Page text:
Now what does this have anything to do with theological ideas? Well, a plenty. Notice that when we say NOT P, we are not saying what it IS. We are saying what it is NOT, and not what it IS. For example, if I say "this is not a pen", I am saying what it is not, but what it IS has a myriad if not infinite of possibilities. Using your eyes and looking to where I point my finger to the thing I am referring to, well, you can infer what it might be. Now if we are only communicating non-visually, like conversing like this, via blog, then nothing helps to clarify when I state a negation to you.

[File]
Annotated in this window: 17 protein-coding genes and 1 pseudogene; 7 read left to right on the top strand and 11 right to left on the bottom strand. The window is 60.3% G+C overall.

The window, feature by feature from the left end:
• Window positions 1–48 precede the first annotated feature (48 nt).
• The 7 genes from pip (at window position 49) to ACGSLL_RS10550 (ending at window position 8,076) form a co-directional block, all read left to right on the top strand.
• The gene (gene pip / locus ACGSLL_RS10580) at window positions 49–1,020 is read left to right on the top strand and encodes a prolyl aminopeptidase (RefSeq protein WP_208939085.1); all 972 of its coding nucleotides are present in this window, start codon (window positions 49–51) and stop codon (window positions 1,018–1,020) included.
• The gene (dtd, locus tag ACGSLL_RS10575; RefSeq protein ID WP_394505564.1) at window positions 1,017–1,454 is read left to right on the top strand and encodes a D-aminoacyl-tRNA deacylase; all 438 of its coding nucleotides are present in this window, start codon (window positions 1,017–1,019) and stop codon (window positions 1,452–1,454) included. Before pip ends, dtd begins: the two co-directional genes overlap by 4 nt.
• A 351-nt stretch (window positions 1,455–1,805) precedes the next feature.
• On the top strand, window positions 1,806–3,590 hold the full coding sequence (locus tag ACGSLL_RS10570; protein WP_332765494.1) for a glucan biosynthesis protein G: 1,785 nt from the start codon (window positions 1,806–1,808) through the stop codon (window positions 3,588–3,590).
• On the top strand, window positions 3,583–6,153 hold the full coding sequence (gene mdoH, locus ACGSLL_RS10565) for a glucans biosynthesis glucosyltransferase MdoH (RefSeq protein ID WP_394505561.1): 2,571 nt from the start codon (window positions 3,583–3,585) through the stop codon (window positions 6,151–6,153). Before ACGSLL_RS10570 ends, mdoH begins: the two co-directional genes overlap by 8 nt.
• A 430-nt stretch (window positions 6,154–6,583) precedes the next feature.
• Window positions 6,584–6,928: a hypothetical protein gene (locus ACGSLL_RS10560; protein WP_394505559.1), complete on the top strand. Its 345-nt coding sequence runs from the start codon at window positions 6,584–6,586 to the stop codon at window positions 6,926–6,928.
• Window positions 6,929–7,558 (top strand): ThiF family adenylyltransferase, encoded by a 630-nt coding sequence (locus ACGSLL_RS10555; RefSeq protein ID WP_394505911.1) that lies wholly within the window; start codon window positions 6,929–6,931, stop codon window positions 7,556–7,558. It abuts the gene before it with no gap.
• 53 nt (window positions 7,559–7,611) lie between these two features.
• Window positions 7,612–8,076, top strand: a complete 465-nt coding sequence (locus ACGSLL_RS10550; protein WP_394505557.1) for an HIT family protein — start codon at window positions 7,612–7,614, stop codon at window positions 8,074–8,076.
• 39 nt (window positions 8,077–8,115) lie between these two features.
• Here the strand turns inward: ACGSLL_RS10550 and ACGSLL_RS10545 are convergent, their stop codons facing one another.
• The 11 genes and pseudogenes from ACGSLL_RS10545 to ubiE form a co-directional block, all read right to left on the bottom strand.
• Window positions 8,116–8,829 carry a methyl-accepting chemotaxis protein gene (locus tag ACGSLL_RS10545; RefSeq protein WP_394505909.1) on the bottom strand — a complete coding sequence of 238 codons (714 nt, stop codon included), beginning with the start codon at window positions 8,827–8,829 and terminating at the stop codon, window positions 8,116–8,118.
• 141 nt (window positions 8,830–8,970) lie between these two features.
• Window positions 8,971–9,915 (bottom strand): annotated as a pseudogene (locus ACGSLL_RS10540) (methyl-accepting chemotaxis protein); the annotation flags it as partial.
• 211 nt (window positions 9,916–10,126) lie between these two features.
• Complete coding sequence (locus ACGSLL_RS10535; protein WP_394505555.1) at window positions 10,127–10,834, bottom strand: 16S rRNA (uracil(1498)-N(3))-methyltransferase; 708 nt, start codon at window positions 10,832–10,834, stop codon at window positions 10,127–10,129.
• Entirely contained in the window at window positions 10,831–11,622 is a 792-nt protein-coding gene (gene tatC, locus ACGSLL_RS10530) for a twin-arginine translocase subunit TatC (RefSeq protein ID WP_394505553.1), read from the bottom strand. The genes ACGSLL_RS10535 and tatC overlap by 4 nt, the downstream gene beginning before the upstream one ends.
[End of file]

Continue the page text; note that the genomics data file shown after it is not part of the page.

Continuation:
My concrete example then is found in the Chalcedonian Formula. There we read this words in reference to the Lord Jesus being God-Man...
inconfusedly, unchangeably, indivisibly, inseparablyThe above is what we are not to do with his God and Human natures. That is, NOT confuse them, NOT change them, NOT divide them, NOT separate them.
Whatever we do, we are not to do the above. You can do plenty of reflecting on it but see to it that you do not fall on the negation's edge. Because, if you do, you get into error and that can be fatal spiritually.
As you notice, the mathematical-logician's downfall is negation. For the theologian, well, he gets into trouble when he crosses "negation" too.